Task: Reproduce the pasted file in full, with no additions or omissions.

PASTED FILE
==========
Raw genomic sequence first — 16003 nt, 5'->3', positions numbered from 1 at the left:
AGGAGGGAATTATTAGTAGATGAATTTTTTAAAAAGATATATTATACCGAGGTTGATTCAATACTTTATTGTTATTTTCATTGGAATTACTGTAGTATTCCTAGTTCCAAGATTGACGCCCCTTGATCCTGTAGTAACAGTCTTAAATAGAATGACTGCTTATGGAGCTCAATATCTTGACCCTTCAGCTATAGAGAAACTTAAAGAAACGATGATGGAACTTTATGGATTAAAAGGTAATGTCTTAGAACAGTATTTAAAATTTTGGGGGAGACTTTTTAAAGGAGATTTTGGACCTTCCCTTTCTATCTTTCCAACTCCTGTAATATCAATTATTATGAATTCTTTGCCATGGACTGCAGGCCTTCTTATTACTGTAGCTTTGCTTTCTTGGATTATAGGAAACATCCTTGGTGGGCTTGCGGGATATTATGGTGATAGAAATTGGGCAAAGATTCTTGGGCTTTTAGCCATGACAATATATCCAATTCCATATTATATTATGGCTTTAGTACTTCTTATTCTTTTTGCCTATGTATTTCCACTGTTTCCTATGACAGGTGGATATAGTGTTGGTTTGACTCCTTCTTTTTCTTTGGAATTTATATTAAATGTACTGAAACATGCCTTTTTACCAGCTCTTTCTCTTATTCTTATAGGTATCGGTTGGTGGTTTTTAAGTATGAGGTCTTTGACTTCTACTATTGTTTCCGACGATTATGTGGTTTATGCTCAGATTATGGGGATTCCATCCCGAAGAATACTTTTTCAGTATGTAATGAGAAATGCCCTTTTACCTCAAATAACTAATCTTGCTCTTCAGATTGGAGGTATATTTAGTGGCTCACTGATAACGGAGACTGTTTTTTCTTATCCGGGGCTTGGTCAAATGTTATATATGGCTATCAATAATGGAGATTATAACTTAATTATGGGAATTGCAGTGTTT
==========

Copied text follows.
Raw genomic sequence first — 16003 nt, 5'->3', positions numbered from 1 at the left:
AGGAGGGAATTATTAGTAGATGAATTTTTTAAAAAGATATATTATACCGAGGTTGATTCAATACTTTATTGTTATTTTCATTGGAATTACTGTAGTATTCCTAGTTCCAAGATTGACGCCCCTTGATCCTGTAGTAACAGTCTTAAATAGAATGACTGCTTATGGAGCTCAATATCTTGACCCTTCAGCTATAGAGAAACTTAAAGAAACGATGATGGAACTTTATGGATTAAAAGGTAATGTCTTAGAACAGTATTTAAAATTTTGGGGGAGACTTTTTAAAGGAGATTTTGGACCTTCCCTTTCTATCTTTCCAACTCCTGTAATATCAATTATTATGAATTCTTTGCCATGGACTGCAGGCCTTCTTATTACTGTAGCTTTGCTTTCTTGGATTATAGGAAACATCCTTGGTGGGCTTGCGGGATATTATGGTGATAGAAATTGGGCAAAGATTCTTGGGCTTTTAGCCATGACAATATATCCAATTCCATATTATATTATGGCTTTAGTACTTCTTATTCTTTTTGCCTATGTATTTCCACTGTTTCCTATGACAGGTGGATATAGTGTTGGTTTGACTCCTTCTTTTTCTTTGGAATTTATATTAAATGTACTGAAACATGCCTTTTTACCAGCTCTTTCTCTTATTCTTATAGGTATCGGTTGGTGGTTTTTAAGTATGAGGTCTTTGACTTCTACTATTGTTTCCGACGATTATGTGGTTTATGCTCAGATTATGGGGATTCCATCCCGAAGAATACTTTTTCAGTATGTAATGAGAAATGCCCTTTTACCTCAAATAACTAATCTTGCTCTTCAGATTGGAGGTATATTTAGTGGCTCACTGATAACGGAGACTGTTTTTTCTTATCCGGGGCTTGGTCAAATGTTATATATGGCTATCAATAATGGAGATTATAACTTAATTATGGGAATTGCAGTGTTT